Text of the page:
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Paradox: Magazine of Historical and Speculative Fiction by Paradox Publications
Paradox Publications Zine  ISBN/ITEM#: 1548-0593
Date: Winter 2005-2006 /

From release/information:

Paradox - The Magazine of Historical and Speculative Fiction - Issue 8 - Winter 2005-2006 - ISSN 1548-0593
Table of Contents: Fiction: Anezka by Bruce Durham * O. Pioneer by Maya Kathryn Bohnhoff * Draw They Breath in Pain by Carrie Vaughan * Cassandra's Cargo by D.J. Cockburn * Forty Shades of Gray by Tom Welch * Power Play by Jack Whyte Nonfiction: The Sidewise Award Winners: A Retrospective by Greg Beatty Poetry: Reflections of Lucrezia Borgia by Jeremy L. Goldberg * Lies by Jane Yolen * Cannoneer by Michael Hanson * War Memorial: Edinburgh by Jane Yolen * A Byzantine Emperor Going into Exile by Darrell Schweitzer Departments: From the Editor * New Books * Interview: Darrell Schweitzer * Film * Contributor Biographies

As its subtitle indicates, Paradox provides a mix of fiction, some of it straight historical. You need a fair knowledge of history to appreciate these stories but if you are a history buff then this is for you. I found the lead story, "Anezka" by Bruce Durham a bit disappointing. Anezka is a woman who knows how to run a royal household. She is asked by her king to organize the home of his guest, Hannibal of Carthage. I know really very little about Hannibal and might have appreciated the story more if I did. As it was, I did not find it all that interesting. The next story is a very ambitious alternate history. In "O, Pioneer", Columbus arrives in the New World but finds something different from our history. In a way, he finds what he is looking for but this is not a good thing.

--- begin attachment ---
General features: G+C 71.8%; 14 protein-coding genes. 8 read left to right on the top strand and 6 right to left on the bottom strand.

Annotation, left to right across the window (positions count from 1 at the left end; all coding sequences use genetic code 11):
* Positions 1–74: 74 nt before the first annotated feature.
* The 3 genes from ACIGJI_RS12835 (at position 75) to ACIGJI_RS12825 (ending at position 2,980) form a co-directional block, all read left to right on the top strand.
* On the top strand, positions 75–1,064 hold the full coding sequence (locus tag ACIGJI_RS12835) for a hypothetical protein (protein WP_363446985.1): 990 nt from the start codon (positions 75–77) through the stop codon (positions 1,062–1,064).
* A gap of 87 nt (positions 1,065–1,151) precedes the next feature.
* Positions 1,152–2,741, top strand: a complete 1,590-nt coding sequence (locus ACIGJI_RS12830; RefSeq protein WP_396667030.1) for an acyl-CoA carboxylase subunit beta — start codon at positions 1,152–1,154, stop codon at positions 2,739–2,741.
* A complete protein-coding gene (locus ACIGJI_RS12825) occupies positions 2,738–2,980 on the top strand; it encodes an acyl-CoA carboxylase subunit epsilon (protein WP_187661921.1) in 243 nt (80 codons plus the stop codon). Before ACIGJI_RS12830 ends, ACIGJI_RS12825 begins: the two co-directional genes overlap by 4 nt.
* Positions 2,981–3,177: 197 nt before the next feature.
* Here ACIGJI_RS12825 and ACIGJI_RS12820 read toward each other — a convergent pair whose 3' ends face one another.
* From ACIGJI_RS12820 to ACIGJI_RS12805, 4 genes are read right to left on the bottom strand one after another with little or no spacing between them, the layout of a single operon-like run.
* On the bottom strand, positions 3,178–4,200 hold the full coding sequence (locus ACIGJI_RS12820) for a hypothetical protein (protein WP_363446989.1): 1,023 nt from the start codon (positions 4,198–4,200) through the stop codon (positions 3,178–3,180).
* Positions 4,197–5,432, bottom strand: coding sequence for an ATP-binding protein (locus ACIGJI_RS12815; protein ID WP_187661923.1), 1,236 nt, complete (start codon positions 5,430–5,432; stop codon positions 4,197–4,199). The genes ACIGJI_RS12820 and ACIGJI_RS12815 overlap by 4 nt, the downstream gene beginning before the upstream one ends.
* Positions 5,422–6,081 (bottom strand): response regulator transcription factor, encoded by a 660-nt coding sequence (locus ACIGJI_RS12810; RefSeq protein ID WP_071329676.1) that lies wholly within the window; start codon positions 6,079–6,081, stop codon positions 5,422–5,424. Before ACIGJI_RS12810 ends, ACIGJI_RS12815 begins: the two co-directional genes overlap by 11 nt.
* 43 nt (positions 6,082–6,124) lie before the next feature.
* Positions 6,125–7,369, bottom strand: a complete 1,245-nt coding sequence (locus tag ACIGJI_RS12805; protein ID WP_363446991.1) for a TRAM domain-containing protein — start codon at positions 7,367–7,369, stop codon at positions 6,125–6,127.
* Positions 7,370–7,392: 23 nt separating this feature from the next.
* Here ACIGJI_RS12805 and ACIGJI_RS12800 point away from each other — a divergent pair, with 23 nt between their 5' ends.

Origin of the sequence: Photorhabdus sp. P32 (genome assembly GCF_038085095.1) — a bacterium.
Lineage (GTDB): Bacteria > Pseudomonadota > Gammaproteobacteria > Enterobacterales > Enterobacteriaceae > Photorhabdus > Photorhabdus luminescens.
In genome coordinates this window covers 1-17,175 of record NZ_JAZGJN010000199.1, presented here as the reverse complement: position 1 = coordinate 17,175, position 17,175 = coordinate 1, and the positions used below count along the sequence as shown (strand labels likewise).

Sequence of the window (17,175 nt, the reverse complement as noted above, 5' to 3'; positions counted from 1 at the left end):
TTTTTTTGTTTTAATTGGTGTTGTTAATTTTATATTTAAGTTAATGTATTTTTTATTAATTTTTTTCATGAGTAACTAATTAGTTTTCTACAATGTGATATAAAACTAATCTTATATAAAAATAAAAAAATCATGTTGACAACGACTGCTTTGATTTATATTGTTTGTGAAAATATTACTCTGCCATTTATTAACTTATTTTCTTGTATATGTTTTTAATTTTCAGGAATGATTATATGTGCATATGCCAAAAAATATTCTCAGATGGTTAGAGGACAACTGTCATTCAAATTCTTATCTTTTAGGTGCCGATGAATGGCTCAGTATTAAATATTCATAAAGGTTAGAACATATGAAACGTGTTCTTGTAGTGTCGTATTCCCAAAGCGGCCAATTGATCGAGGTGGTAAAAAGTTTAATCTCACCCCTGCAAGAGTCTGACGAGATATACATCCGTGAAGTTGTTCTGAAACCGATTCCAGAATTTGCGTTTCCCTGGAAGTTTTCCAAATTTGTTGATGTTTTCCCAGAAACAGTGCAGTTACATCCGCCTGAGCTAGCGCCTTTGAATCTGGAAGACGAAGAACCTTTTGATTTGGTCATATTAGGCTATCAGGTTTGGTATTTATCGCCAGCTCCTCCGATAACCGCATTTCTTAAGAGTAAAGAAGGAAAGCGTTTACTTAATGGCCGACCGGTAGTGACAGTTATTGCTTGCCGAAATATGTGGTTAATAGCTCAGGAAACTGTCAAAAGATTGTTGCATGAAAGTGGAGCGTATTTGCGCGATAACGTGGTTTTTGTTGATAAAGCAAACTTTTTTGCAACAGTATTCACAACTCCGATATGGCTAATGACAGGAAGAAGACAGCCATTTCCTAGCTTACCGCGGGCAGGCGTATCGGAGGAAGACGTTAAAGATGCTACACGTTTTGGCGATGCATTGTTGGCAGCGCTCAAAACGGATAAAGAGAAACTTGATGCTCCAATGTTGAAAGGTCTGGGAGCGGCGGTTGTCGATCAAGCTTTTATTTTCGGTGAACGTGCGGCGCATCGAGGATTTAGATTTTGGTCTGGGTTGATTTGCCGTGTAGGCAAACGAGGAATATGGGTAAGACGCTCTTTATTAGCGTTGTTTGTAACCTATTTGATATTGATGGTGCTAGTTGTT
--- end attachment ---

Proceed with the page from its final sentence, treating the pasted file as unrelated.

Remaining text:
I enjoyed "Draw Thy Breath in Pain" by Carrie Vaughn more than the previous two. William Shakespeare is asked to write a play by a foreign man named Horatio, who was witness to certain events in another country. This makes for a different take on what might have been behind a classic play. "Cassandra's Cargo" is a horror tale, taking place in the early 19th century. A man finds out what the life of an African slave is like and this changes his perspective. "Forty Shades of Gray" is a straight historical tale by Tom Welch. During World War II, an Irish nationalist smuggles a German agent into Northern Ireland. The experience has a profound effect on him. This is an excellent example of a historical short story and was my favorite in the issue. Lastly, "Power Play" by Jack Whyte is mostly a conversation between a Roman and a Hebrew in occupied Palestine. It was little more than that.

Again, I recommend this magazine to the real historical buff.

(Source: Paradox Publications)

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